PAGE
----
Hong Kong: Vicious attack against pro-democracy protest organizer
Responding to an attack in Hong Kong on Thursday lunchtime against Jimmy Sham, the convenor of the Civil Human Rights Front, by masked men wielding baseball bats, Man-kei Tam, Director of Amnesty International Hong Kong, said:
“This vile attack against Jimmy Sham appears to be a deliberate attempt to target a well-known pro-democracy activist. On top of terrifying physical threats Jimmy Sham also faced homophobic abuse. The Hong Kong police must launch a swift and proper investigation into these despicable events.”
“The repeated harassment of pro-democracy activists, combined with police bans on demonstrations, has created a climate of fear for peaceful protesters. It is vital that the authorities send a clear message that those who target peaceful activists with such violence, irrespective of their political views, will face justice.”
Jimmy Sham is the convenor of the Civil Human Rights Front (CHRF) the organizer of a series of massive peaceful protests in Hong Kong against the Extradition Bill. He and a friend were attacked on Thursday lunchtime by two masked men with a baseball bat and a long knife. Jimmy Sham was not hurt but his friend required hospital treatment for an arm injury.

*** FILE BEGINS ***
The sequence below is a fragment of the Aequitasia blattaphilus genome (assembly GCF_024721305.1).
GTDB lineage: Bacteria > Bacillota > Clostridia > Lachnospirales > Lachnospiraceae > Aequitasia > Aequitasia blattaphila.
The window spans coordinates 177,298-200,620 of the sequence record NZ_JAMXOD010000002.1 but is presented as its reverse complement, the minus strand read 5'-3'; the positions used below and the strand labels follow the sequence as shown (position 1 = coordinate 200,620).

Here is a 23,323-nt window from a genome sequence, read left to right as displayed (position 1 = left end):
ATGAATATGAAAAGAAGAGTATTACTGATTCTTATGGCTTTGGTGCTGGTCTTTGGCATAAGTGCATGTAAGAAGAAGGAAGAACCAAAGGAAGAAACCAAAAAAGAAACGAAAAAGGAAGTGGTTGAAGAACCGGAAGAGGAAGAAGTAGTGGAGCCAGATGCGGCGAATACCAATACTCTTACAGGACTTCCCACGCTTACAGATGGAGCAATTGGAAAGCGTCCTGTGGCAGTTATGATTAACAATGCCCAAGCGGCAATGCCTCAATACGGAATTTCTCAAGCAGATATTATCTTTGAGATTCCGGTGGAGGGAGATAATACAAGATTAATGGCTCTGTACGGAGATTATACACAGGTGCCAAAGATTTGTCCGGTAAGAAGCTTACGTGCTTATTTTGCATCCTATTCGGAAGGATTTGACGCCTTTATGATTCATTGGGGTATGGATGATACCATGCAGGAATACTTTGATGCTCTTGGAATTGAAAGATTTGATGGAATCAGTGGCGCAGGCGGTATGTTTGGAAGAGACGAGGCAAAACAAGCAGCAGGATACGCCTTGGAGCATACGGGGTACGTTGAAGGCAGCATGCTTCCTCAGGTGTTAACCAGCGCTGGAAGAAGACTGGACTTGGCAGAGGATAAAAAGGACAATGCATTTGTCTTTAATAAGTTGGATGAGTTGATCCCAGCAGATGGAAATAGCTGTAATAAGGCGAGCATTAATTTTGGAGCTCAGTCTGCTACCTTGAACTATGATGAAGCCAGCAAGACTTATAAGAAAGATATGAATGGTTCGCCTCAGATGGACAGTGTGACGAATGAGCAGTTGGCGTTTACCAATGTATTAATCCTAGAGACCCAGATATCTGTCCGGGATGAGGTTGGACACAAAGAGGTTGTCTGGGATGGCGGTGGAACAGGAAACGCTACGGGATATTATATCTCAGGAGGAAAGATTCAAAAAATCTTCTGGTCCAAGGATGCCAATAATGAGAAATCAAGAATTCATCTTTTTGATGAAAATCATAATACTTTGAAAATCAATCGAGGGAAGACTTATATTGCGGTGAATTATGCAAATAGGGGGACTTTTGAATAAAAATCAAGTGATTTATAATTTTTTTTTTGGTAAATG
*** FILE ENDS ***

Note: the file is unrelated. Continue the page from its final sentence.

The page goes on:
Approximately a dozen pro-government protesters also demonstrated outside an LGBTI organization where Jimmy Sham works. Some of them shouted homophobic insults.
On Thursday, the Hong Kong police banned the CHRF from organizing a rally and a march on 31 August, the fifth anniversary of Beijing announcing its decision on how “universal suffrage” would be implemented in Hong Kong. CHRF has appealed the decision.
The police claim the ban is justified because they say some protesters are likely to resort to violent acts and cause injuries.
CHRF was the organizer of the protests against the Extradition Bill on 9 June 2019, where an estimated 1 million people marched on the street, and protests on 16 June where 2 million participated. On 18 August, police banned CHRF from organizing a march but allowed a rally in Victoria Park. An estimated 1.7 million people walked along the main streets of Hong Kong Island as they tried to enter the park and attend the rally. There were no violent incidents that day.